Telecommunications & Electronic Media Practice Group Podcast
Congress adopted the Telephone Consumer Protection Act (“TCPA”) to protect consumers from aggressive telemarketing and to bolster the “right to be left alone.” But more than 20 years after its adoption, the statute has given rise to an explosion of class action lawsuits, raising questions about whether the law is continuing to serve its intended purpose. Defendants have sought relief from the implementing agency, the Federal Communications Commission, and some relief has been forthcoming. However, the rate at which lawsuits have proliferated has far outstripped the pace of regulatory relief. Our experts discussed whether fundamental TCPA reform is needed and, if so, how it might be achieved.
SCOTUScast 12-3-14 featuring Megan Brown
- Scott D. Delacourt, Partner, Wiley Rein LLP
- Jason D. Goldman, Senior Telecommunications Policy Counsel, Managing Director, Environment, Technology & Regulatory Affairs Division, U.S. Chamber of Commerce
Megan L. Brown December 03, 2014
On November 10, 2014, the Supreme Court heard oral argument in T-Mobile South, LLC v. City of Roswell. This case concerns whether a document from a state or local government stating that an application has been denied, but listing no reasons for the denial, can satisfy the Communications Act’s “in writing” requirement.
To discuss the case, we have Megan Brown, who is a partner at WileyRein. 2014 National Lawyers Convention
In today’s rapidly evolving telecommunications landscape, the development of new technologies and distribution platforms are driving innovation and growth at a breakneck speed across the Internet ecosystem. Broadband connectivity is increasingly important to our civil discourse, our economy, and our future. What is the proper role of government in facilitating robust investment and competition in this critical sector? When technology companies constantly have to reinvent themselves and adapt to survive – what role should government play? Our panel of experts will discuss the current regulatory environment and how government policies – particularly regarding transactions and the Open Internet proceeding – could affect the competitive marketplace.
The Federalist Society's Telecommunications & Electronic Media Practice Group presented this panel on "Competition Policy in the Telecommunications Space" on Thursday, November 13, during the 2014 National Lawyers Convention.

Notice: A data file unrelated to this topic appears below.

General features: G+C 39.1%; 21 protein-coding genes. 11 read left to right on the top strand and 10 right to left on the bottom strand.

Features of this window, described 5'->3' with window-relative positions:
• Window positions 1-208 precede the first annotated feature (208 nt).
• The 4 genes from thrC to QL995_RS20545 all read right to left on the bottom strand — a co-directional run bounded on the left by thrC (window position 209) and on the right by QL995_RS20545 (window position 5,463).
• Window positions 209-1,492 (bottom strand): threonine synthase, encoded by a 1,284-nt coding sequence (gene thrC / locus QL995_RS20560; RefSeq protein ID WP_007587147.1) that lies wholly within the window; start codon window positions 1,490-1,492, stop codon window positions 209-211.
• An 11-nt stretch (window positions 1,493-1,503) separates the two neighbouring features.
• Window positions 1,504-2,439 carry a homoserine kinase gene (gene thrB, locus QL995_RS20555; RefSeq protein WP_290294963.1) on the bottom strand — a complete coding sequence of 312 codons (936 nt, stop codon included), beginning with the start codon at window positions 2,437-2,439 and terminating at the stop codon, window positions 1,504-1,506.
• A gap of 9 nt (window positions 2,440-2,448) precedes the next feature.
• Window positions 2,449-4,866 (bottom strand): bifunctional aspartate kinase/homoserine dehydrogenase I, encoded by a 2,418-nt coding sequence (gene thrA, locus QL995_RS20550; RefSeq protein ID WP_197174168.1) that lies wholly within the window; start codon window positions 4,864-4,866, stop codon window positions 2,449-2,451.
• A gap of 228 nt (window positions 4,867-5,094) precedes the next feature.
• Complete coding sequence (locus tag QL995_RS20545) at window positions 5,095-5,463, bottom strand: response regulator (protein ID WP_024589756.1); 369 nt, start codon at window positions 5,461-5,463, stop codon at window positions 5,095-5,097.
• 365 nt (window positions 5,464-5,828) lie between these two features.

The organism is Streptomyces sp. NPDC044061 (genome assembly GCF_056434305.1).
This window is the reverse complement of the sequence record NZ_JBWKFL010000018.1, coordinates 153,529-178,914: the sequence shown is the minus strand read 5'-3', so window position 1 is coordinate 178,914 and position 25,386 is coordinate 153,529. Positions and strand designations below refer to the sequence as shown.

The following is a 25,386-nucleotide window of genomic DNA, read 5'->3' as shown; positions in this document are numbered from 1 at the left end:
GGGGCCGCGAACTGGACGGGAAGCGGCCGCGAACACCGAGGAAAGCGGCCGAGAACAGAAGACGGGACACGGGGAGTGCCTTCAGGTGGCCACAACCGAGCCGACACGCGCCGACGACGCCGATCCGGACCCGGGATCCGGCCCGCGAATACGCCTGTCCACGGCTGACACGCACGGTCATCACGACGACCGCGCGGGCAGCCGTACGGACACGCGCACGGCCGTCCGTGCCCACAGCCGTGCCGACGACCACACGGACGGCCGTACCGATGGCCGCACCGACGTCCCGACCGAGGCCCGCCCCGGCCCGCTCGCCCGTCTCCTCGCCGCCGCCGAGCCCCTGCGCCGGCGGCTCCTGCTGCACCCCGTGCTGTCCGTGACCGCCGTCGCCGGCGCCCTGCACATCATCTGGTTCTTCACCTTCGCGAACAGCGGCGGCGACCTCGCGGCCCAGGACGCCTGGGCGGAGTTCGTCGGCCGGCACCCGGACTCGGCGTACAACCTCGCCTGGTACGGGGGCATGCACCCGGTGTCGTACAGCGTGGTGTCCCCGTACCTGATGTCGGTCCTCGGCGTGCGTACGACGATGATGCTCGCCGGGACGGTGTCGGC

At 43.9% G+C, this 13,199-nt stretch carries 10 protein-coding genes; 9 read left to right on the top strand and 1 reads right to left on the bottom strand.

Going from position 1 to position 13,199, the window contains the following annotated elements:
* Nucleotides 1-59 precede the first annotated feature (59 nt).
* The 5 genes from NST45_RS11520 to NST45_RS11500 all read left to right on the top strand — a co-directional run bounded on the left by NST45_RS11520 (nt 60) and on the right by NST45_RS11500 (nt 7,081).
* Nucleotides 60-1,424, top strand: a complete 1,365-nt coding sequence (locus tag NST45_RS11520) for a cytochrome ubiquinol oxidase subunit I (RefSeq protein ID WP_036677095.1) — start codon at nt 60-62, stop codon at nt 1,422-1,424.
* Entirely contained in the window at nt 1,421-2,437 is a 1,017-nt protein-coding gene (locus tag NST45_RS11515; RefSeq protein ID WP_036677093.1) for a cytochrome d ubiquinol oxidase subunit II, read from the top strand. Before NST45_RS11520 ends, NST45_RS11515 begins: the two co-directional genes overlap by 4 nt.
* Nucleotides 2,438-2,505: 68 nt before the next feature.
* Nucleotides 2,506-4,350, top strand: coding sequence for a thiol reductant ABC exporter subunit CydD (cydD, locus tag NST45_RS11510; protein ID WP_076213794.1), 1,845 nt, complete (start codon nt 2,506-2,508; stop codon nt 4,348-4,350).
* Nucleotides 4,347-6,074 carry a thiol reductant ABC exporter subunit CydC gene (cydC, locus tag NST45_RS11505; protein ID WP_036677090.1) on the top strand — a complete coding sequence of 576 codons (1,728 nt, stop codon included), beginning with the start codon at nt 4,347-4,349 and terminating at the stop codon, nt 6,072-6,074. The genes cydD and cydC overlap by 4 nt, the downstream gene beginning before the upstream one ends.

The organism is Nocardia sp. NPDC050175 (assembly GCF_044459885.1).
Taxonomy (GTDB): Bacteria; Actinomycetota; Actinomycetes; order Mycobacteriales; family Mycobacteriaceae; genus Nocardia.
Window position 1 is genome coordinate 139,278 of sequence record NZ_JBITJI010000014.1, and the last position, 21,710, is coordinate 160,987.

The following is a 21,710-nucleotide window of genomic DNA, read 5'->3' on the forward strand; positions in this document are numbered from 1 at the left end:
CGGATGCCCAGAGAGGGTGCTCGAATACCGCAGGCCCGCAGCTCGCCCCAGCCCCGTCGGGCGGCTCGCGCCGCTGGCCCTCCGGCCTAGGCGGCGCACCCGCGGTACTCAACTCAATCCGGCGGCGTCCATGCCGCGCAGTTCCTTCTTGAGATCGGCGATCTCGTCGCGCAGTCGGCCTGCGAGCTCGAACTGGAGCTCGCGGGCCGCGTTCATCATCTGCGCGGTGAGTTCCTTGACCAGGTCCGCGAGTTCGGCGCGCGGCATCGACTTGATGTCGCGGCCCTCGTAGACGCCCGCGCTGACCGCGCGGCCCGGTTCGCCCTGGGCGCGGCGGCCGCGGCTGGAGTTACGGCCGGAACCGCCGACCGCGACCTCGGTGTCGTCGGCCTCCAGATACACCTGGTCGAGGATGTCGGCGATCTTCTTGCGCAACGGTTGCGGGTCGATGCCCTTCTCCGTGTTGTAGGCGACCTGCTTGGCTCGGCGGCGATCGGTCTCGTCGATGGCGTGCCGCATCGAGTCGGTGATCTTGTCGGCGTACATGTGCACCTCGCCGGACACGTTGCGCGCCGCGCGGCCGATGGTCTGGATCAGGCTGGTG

- Mr. Gene Kimmelman, President and CEO, Public Knowledge
- Hon. Maureen K. Ohlhausen, Federal Trade Commission
- Hon. Michael O’Rielly, Federal Communications Commission
- Prof. Christopher S. Yoo, John H. Chestnut Professor of Law, Communication, and Computer & Information Science, and Director, Center for Technology, Innovation & Competition, University of Pennsylvania Law School
- Moderator: Hon. Stephen F. Williams, Senior Circuit Judge, U.S. Court of Appeals, D.C. Circuit
Mayflower Hotel Short video with Orin Kerr discussing Elonis v. United States
Orin S. Kerr September 26, 2014
Prof. Orin Kerr previews the upcoming Supreme Court case which concerns when it is a federal crime to make threatening statements, including messages or postings on social networking web sites such as Facebook. Telecommunications & Electronic Media Practice Group Podcast
After suffering two judicial setbacks already, most recently in the D.C. Circuit’s Verizon v. FCC decision this past January, the Federal Communications Commission is once again proposing to adopt new net neutrality regulations. The proposed regulations would bar internet service providers from blocking access to any lawful website or from engaging in commercially unreasonable practices. A key aspect of the FCC’s proposal drawing considerable attention concerns whether the FCC should bar so-called paid prioritization of internet traffic.
In this Teleforum, three experts with divergent views addressed whether there is any need for the FCC to adopt any new neutrality regulations and, if so, whether the agency possesses the legal authority to do so. Two principal legal theories that may support FCC action were discussed – using the FCC’s existing authority under Section 706 of the Communications Act or classifying internet service providers as common carriers under Title II of the Act. The panelists also discussed the most important question of all: whether and how net neutrality regulation might affect consumer welfare.
- Maureen K. Ohlhausen, Commissioner, Federal Trade Commission
- Prof. Daniel Lyons, Boston College Law School
- Michael Weinberg, Vice President, Public Knowledge
- Moderator: Randolph J. May, President, The Free State Foundation